67 interface exposed to the configuration file for a lot of the tuning.
69 The GnuTLS policy is to no longer support MD5 in certificates. Exim had
70 previously been immune to this policy, but no longer. See Q4.
74 (3): I'm seeing "A TLS packet with unexpected length was received". Why?
75 -------------------------------------------------------------------------
77 The most likely reason is that the client dropped the connection during
78 handshake, because their library disliked some aspect of the negotiation.
80 In GnuTLS 2, an EOF on the connection is reported with an error code for
81 packets being too large, and the above is the string returned by the library
82 for that error code. In GnuTLS 3, there's a specific error code for EOF and
83 the diagnostic will be less confusing.
85 Most likely cause is an MD5 hash used in a certificate. See Q4 below.
86 Alternatively, the client dislikes the size of the Diffie-Hellman prime
87 offered by the server; if lowering the value of the "tls_dh_max_bits" Exim
88 option fixes the problem, this was the cause. See Q6.
92 (4): What's the deal with MD5?
93 ------------------------------
95 MD5 is a hash algorithm. Hash algorithms are used to reduce a lot of data
96 down to a fairly short value, which is supposed to be extremely hard to
97 manipulate to get a value of someone's choosing. Signatures, used to attest
98 to identity or integrity, rely upon this manipulation being effectively
99 impossible, because the signature is the result of math upon the hash result.
100 Without hash algorithms, signatures would be longer than the text being
101 signed.
103 MD5 was once very popular. It still is far too popular. Real world attacks
104 have been proven possible against MD5. Including an attack against PKI
105 (Public Key Infrastructure) certificates used for SSL/TLS. In that attack,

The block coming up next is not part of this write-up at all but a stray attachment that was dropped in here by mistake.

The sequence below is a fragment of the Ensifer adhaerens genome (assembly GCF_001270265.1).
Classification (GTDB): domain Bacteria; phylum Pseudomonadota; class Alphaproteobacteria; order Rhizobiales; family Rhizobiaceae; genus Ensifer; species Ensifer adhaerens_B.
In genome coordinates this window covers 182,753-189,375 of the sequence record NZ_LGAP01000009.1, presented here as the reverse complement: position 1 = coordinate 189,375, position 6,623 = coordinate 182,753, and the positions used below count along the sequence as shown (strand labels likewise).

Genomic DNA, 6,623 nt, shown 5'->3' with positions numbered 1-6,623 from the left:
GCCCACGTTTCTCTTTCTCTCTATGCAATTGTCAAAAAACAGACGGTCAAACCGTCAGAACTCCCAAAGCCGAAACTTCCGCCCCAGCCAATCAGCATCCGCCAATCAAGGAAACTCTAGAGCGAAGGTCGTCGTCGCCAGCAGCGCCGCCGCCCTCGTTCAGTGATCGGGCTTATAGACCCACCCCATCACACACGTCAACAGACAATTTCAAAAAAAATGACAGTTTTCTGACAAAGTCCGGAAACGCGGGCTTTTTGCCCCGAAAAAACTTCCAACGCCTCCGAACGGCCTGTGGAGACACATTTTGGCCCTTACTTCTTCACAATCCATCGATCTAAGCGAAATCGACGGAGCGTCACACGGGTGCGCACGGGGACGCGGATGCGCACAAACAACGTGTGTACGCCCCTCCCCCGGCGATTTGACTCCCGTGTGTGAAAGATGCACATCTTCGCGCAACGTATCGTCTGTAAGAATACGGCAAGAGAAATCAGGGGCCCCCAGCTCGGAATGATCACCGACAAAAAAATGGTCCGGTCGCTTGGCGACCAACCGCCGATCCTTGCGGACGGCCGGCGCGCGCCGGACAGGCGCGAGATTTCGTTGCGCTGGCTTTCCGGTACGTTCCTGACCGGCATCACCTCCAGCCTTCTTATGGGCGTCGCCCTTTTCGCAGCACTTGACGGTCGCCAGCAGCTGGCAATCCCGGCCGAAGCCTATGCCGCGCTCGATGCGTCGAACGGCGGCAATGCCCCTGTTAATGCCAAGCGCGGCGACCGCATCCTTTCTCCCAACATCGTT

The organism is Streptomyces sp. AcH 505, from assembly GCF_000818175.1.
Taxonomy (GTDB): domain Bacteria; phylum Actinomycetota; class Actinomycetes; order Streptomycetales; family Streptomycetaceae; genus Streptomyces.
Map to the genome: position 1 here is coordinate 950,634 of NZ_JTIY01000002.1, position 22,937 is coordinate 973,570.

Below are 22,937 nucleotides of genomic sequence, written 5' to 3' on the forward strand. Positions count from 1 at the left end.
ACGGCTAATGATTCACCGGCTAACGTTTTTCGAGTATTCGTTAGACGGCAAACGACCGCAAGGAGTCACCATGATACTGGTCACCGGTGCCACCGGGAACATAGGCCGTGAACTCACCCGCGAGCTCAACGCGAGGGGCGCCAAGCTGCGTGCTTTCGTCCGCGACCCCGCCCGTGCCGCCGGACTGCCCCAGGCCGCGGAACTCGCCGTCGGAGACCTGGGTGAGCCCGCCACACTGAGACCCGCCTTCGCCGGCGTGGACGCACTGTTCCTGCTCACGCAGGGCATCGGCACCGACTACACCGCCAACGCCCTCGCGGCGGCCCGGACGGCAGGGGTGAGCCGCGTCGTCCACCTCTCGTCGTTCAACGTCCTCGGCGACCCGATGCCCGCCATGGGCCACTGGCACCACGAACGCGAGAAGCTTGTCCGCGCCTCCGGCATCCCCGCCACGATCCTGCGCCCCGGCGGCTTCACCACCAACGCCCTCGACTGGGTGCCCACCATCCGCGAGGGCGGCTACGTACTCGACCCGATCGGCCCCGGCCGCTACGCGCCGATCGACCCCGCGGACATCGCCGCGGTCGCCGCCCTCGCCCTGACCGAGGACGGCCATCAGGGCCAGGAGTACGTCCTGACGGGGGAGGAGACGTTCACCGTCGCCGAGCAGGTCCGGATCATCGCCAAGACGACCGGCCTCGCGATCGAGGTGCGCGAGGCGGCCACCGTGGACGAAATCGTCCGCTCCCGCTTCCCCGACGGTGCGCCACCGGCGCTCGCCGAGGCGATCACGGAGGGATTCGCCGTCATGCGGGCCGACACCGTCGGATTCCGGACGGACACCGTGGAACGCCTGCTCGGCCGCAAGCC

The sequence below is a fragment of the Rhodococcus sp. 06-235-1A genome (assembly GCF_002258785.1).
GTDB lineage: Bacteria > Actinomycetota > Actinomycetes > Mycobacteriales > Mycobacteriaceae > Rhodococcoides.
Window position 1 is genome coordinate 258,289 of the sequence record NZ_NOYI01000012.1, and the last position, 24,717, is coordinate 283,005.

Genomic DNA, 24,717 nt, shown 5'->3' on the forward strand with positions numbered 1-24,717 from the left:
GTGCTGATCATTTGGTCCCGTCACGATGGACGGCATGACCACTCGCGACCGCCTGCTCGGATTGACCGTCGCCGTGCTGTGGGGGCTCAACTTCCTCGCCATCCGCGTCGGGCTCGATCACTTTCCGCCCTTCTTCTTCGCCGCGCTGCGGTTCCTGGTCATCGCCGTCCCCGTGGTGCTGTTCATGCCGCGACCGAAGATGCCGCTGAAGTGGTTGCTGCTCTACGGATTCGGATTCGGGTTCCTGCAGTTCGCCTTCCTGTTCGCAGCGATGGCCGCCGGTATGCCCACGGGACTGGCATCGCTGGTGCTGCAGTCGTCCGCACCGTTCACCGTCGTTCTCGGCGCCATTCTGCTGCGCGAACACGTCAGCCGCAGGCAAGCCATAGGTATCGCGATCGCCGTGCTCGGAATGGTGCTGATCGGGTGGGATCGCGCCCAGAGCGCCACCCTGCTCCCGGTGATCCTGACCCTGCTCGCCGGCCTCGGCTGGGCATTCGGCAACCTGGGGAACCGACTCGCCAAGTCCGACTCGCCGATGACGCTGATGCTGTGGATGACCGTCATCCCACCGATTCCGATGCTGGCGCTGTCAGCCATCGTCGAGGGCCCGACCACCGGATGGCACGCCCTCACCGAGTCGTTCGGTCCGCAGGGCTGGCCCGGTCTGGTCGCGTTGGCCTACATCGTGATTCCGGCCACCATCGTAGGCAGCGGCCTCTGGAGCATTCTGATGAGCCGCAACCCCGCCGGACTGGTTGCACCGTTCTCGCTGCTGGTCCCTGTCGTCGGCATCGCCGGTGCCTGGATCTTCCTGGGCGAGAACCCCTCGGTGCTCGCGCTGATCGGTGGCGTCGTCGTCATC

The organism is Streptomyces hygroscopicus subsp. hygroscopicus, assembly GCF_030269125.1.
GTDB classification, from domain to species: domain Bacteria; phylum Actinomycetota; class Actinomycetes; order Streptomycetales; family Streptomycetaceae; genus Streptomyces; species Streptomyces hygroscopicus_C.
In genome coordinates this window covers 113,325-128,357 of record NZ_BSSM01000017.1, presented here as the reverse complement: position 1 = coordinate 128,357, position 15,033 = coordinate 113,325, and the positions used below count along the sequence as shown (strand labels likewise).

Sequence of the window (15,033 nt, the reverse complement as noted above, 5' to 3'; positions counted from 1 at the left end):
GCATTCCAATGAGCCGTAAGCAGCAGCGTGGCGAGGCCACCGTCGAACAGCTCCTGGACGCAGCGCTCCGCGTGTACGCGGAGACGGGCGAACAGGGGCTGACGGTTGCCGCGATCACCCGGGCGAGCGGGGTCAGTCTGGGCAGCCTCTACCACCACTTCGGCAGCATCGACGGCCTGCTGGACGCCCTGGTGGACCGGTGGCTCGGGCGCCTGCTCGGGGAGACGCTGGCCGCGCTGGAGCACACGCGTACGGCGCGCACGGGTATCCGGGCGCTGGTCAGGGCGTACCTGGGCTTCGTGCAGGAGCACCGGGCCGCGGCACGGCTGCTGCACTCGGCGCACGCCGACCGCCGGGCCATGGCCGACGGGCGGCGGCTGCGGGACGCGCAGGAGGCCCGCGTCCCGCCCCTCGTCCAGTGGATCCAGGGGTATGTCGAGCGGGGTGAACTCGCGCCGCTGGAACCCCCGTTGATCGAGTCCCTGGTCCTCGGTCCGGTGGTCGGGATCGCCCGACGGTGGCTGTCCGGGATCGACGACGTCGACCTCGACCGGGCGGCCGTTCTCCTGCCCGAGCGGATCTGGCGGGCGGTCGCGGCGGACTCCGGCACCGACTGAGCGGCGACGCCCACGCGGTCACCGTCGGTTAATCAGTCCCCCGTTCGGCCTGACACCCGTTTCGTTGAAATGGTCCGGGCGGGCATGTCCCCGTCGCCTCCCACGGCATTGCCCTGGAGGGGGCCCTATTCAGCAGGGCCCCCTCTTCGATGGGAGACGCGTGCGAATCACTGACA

106 the attackers got a certificate for one identity but we able to then public a
107 certificate with the same signature but a different identity. This undermines
108 the whole purpose of having certificates.
110 So GnuTLS stopped trusting any certificate with an MD5-based hash used in it.
111 The world has been hurriedly moving away from MD5 in certificates for a while.
112 If you still have such a certificate, you should move too.
114 If you paid someone for your certificate, they should be willing to reissue
115 the certificate with a different algorithm, for no extra money. If they try
116 to charge money to replace their defective product, buy from someone else
117 instead. Part of the reason for paying money on a recurring basis is to cover
118 the ongoing costs of proving a trust relationship, such as providing
119 revocation protocols. This is just another of those ongoing costs you have
120 already paid for.
124 (5): ... gnutls_require_kx / gnutls_require_mac / gnutls_require_protocols?
125 ---------------------------------------------------------------------------
127 These Exim options were used to provide fine-grained control over the TLS